There’s a great monthly reading series at Phinney Books called Dock Street Salon. It’s organized by Dane Bahr and Heather Jacobs of Dock Street Press, a boutique publishing house in Ballard. The press was founded by folks who believe that “a book is a piece of art.” Dock Street brings that same sensibility to the reading series with the goal of stimulating thoughtful conversation and creating community.

Phinney Books, a small, cozy space in Greenwood, is a great place to do that. It’s owned by former Jeopardy champion Tom Nissley. I remember watching Nissley on the show, struck by his quiet demeanor as he calmly cleaned up the board. No wild jabbing at the buzzer, no panicky shouting of answers. Just an understated delivery of correct replies from a human fount of knowledge.

Nissley opens each salon with a reading from his A Reader’s Book of Days, a collection of literary anecdotes, facts, and events in the lives of famous writers, organized by day of the year. For example, on the evening of April 20, the date of the most recent salon, Nissley shared what happened on April 20, 1827:

Charles and Alfred Tennyson, ages eighteen and seventeen, celebrated the publication of Poems by Two Brothers by riding to the coast and shouting their verses into the wind and waves.

Nissley’s tribute to literary ancestors adds to the sense of community fostered by the salon. We were tickled by the image of the Tennyson brothers bellowing odes at the ocean and imagined ourselves doing the same next time we’re out on the peninsula. It readied us to inhabit the stories told by the three writers featured at last Thursday’s salon.

It was a well harmonized trio of writers whose individual works made for a fine sequence of narratives – a lively, story of a smart but troubled teenage girl clashing with the adults around her; a relaxed, easygoing delivery of the hilarity involved in confronting a rude birder; and a meditative piece about moving forward after a breakdown in trust.

Ann Teplick led off the evening with an excerpt from her YA novel in progress. I’m a fan of Ann’s poetry and anxiously await the completion of her collection of Motown poems which dazzle with the images of the Motown era and capture the personal and collective restiveness of those times. The same vibrant language and energetic rhythms of her poetry infuse her prose. Her excerpt from Hey, Baby, Wanna Dance? was a delight to listen to with its humor, sharp observations, and convincing voice of an intelligent but unsettled teen.IMG_20170420_191048-COLLAGE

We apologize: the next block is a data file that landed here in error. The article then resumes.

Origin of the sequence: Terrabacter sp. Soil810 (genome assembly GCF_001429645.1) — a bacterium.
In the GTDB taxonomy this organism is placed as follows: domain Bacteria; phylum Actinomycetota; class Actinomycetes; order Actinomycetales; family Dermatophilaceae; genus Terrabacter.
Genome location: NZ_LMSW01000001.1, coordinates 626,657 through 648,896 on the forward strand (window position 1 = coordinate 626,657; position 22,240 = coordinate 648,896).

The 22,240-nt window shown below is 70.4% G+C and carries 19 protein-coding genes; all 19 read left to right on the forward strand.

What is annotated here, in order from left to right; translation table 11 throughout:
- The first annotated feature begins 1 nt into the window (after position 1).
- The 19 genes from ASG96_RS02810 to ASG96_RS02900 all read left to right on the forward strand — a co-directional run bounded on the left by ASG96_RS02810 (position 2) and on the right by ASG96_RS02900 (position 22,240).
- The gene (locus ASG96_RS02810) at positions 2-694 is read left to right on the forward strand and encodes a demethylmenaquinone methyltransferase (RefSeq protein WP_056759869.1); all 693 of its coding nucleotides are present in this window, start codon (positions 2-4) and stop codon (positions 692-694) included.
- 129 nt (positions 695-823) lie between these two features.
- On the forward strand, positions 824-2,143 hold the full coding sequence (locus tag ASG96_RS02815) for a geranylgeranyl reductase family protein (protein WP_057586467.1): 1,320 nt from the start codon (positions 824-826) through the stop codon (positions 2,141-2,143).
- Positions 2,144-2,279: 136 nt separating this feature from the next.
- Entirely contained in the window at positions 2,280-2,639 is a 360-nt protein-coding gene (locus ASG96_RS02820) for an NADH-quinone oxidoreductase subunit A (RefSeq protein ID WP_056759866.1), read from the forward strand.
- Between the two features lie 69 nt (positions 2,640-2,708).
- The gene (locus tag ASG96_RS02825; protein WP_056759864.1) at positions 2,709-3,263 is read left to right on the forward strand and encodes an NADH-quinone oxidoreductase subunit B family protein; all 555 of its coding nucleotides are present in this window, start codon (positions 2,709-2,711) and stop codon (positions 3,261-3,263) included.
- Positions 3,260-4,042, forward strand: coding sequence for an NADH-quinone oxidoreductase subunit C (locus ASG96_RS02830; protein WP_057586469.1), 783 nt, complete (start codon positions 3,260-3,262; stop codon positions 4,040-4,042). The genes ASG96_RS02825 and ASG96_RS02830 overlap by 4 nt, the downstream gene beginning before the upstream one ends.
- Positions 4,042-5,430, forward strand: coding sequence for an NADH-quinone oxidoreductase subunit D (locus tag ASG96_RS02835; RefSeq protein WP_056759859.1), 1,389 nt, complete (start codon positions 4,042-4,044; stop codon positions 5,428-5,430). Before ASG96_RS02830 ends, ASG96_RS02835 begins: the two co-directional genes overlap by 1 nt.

Jennifer Munro, known for her witty, humorous essays, read a piece called “Birders Behaving Badly,” an account of an encounter with another birder while on a boat in the Strait of Juan de Fuca off Protection Island. The island is a refuge for birds, which is closed to visitors to protect the fragile habitat for about 70 percent of the nesting seabird population of Puget Sound and the Strait. Among the polite society of birders crowded on deck, binoculars raised to their faces to spot auklets, gulls, and puffins, is one not-so-polite birder who blames Munro for her inability to get a good look at the action. Munro’s telling of her own in-your-face confrontation with her accuser is funny and satisfying. Munro blogs at Straight-No-Chaser Mom.

Memoirist Ann Liu Kellor read an excerpt from a personal essay called “Heron” about betrayal and the restorative effects of nature and its ability to center us in the midst of feeling lost. It’s a pensive, introspective look at how a forfeiture of trust can threaten one’s sense of self, and how re-establishing that sense of self and declaring “I am here” can involve etching an indelible symbol of the natural world on one’s body and perhaps one’s soul. An element of Kellor’s essay dealt with the story of the tattoo on her arm. Upon request, she revealed it – a gorgeous bird feather, which elicited gasps of appreciation.

During the Q and A, I asked the writers what books they were reading. Here are their responses in case you want to add to your reading list.

Ann Liu Kellor – The Mother of All Questions by Rebecca Solnit and When Women Were Birds: Fifty-Four Variations on Voice by Terry Tempest Williams

Jennifer Munro – Still Writing by Dani Shapiro, Lust and Wonder by Augusten Burroughs, and Shrill by Lindy West

Ann Teplick – The Fire This Time: A New Generation Speaks about Race, edited by Jesmyn Ward (and Ann is re-reading The Fire Next Time by James Baldwin)

And don’t forget to read work by Kellor, Munro, and Teplick. It’s all a Google search away.

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